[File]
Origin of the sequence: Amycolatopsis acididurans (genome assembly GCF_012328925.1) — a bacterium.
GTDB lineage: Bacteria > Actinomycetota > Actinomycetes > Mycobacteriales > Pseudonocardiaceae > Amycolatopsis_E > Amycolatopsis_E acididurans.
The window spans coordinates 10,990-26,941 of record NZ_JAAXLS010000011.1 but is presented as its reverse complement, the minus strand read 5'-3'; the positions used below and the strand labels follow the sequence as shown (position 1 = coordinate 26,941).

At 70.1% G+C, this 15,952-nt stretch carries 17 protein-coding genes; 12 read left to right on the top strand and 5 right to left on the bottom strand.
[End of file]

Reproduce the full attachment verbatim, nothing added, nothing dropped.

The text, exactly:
Origin of the sequence: Amycolatopsis acididurans (genome assembly GCF_012328925.1) — a bacterium.
GTDB lineage: Bacteria > Actinomycetota > Actinomycetes > Mycobacteriales > Pseudonocardiaceae > Amycolatopsis_E > Amycolatopsis_E acididurans.
The window spans coordinates 10,990-26,941 of record NZ_JAAXLS010000011.1 but is presented as its reverse complement, the minus strand read 5'-3'; the positions used below and the strand labels follow the sequence as shown (position 1 = coordinate 26,941).

At 70.1% G+C, this 15,952-nt stretch carries 17 protein-coding genes; 12 read left to right on the top strand and 5 right to left on the bottom strand.